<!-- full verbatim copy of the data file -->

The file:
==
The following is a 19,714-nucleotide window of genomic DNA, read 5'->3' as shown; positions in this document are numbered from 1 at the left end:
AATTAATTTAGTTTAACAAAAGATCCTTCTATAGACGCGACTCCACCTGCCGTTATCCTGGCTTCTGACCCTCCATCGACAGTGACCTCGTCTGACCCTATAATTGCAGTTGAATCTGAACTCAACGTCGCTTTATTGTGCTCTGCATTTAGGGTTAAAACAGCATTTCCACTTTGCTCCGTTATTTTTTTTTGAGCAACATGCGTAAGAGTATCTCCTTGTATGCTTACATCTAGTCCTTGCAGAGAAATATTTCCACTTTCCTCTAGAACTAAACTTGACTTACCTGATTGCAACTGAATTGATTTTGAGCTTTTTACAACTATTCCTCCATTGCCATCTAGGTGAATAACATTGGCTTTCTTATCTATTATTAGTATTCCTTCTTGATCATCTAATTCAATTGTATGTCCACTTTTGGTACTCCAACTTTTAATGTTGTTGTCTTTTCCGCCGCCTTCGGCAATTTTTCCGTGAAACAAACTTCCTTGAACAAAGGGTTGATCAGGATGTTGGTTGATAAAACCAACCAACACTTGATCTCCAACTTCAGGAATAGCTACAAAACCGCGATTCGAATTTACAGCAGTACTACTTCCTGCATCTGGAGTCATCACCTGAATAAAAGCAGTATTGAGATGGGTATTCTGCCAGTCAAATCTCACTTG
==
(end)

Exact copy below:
The following is a 19,714-nucleotide window of genomic DNA, read 5'->3' as shown; positions in this document are numbered from 1 at the left end:
AATTAATTTAGTTTAACAAAAGATCCTTCTATAGACGCGACTCCACCTGCCGTTATCCTGGCTTCTGACCCTCCATCGACAGTGACCTCGTCTGACCCTATAATTGCAGTTGAATCTGAACTCAACGTCGCTTTATTGTGCTCTGCATTTAGGGTTAAAACAGCATTTCCACTTTGCTCCGTTATTTTTTTTTGAGCAACATGCGTAAGAGTATCTCCTTGTATGCTTACATCTAGTCCTTGCAGAGAAATATTTCCACTTTCCTCTAGAACTAAACTTGACTTACCTGATTGCAACTGAATTGATTTTGAGCTTTTTACAACTATTCCTCCATTGCCATCTAGGTGAATAACATTGGCTTTCTTATCTATTATTAGTATTCCTTCTTGATCATCTAATTCAATTGTATGTCCACTTTTGGTACTCCAACTTTTAATGTTGTTGTCTTTTCCGCCGCCTTCGGCAATTTTTCCGTGAAACAAACTTCCTTGAACAAAGGGTTGATCAGGATGTTGGTTGATAAAACCAACCAACACTTGATCTCCAACTTCAGGAATAGCTACAAAACCGCGATTCGAATTTACAGCAGTACTACTTCCTGCATCTGGAGTCATCACCTGAATAAAAGCAGTATTGAGATGGGTATTCTGCCAGTCAAATCTCACTTG